Some Dogs Will Barrel Through Doors to Help Their Human
TUESDAY, July 24, 2018 (HealthDay News) -- Ever wonder what lengths your dog might go to if you were in trouble?
New research suggests that depending on the dog, even doors can't stand in the way of a rescue effort. And for those that didn't push the door open, they may have cared so much that they were paralyzed with worry.
"We found dogs not only sense what their owners are feeling, if a dog knows a way to help them, they'll go through barriers to provide help to them," said study author Emily Sanford, a graduate student in psychological and brain sciences at Johns Hopkins University in Baltimore.
"Every dog owner has a story about coming home from a long day, sitting down for a cry and the dog's right there, licking their face. In a way, this is the science behind that," she said.
"Dogs have been by the side of humans for tens of thousands of years, and they've learned to read our social cues," Sanford explained in a Hopkins news release. "Our findings reinforce that idea, and show that, like Lassie, dogs who know their people are in trouble might spring into action."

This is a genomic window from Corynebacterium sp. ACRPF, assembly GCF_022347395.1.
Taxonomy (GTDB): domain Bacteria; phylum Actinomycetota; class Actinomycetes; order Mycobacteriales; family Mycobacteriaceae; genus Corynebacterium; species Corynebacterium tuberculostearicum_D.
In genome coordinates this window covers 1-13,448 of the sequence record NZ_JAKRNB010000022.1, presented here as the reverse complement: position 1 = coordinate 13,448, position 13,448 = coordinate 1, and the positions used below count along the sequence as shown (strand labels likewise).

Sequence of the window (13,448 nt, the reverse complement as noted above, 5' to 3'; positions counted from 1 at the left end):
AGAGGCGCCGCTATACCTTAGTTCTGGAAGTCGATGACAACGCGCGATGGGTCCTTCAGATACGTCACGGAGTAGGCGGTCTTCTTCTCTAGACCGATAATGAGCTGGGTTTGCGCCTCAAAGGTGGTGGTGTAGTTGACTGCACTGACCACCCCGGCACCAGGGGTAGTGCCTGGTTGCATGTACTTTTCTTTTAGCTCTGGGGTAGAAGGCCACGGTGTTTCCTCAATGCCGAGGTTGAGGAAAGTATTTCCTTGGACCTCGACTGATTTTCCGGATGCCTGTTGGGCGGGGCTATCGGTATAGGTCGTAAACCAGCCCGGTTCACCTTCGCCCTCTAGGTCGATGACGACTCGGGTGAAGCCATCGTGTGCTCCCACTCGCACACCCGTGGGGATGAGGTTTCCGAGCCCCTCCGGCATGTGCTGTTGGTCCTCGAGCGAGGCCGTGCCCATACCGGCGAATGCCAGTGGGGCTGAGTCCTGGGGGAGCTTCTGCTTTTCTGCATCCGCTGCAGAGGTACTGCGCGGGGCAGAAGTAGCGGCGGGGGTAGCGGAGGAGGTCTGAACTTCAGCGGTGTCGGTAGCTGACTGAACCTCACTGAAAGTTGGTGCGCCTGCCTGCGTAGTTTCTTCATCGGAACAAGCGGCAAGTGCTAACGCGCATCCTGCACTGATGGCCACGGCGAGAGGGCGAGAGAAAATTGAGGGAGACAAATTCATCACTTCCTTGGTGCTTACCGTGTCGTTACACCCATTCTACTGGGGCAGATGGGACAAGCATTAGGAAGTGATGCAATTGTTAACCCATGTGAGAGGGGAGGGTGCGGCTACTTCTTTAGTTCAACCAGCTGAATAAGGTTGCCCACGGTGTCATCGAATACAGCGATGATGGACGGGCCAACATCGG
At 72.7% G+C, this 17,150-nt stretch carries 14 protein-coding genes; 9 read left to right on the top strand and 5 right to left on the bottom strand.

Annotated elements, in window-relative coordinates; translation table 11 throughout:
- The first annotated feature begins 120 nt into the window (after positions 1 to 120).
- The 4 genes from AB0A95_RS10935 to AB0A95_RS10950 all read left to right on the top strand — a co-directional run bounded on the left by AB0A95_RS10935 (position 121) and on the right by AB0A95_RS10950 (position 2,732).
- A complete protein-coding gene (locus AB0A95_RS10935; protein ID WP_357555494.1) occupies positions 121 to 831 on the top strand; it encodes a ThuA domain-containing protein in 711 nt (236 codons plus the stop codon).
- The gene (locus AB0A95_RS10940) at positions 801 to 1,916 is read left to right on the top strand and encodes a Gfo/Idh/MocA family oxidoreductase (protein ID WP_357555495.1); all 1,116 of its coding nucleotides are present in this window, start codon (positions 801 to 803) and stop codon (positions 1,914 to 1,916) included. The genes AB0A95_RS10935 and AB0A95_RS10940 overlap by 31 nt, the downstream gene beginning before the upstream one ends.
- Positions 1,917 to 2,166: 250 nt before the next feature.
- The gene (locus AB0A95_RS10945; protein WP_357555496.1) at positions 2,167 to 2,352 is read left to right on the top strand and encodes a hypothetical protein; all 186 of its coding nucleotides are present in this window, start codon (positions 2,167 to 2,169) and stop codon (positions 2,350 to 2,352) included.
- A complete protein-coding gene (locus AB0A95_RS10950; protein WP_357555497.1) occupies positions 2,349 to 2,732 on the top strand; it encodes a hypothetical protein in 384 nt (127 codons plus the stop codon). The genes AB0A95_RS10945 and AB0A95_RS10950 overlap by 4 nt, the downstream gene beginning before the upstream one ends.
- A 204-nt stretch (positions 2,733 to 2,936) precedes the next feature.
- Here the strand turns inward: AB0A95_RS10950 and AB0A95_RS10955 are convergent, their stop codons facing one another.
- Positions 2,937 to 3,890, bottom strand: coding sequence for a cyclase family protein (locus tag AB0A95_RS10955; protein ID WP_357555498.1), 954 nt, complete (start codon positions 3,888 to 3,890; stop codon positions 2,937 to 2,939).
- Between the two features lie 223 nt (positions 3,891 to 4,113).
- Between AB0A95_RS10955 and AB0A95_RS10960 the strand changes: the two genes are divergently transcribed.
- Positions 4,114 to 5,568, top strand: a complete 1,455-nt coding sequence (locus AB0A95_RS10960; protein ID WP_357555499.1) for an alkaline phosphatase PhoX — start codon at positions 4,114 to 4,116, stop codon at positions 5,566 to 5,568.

The study included 34 dogs of various breeds and sizes, and their owners, who were placed behind a clear door held shut with magnets. The dogs could see and hear their owners, who were told to either hum "Twinkle, Twinkle Little Star" or cry.
Overall, the dogs did not open the door more often when their owners cried. But the dogs who did open the door when their owners cried opened it three times faster than dogs whose owners were humming.
The researchers also measured the dogs' stress levels. They found that dogs who pushed through the door to be with their owners showed less stress, meaning that while they were upset by the crying, they were able to take action.
Dogs that didn't push open the door may have simply loved their masters too much, the researchers suggested. Those dogs showed the most stress from their owner's crying, the study authors found.
The finding was published July 24 in the journal Learning & Behavior.
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SOURCE: Johns Hopkins University, news release, July 24, 2018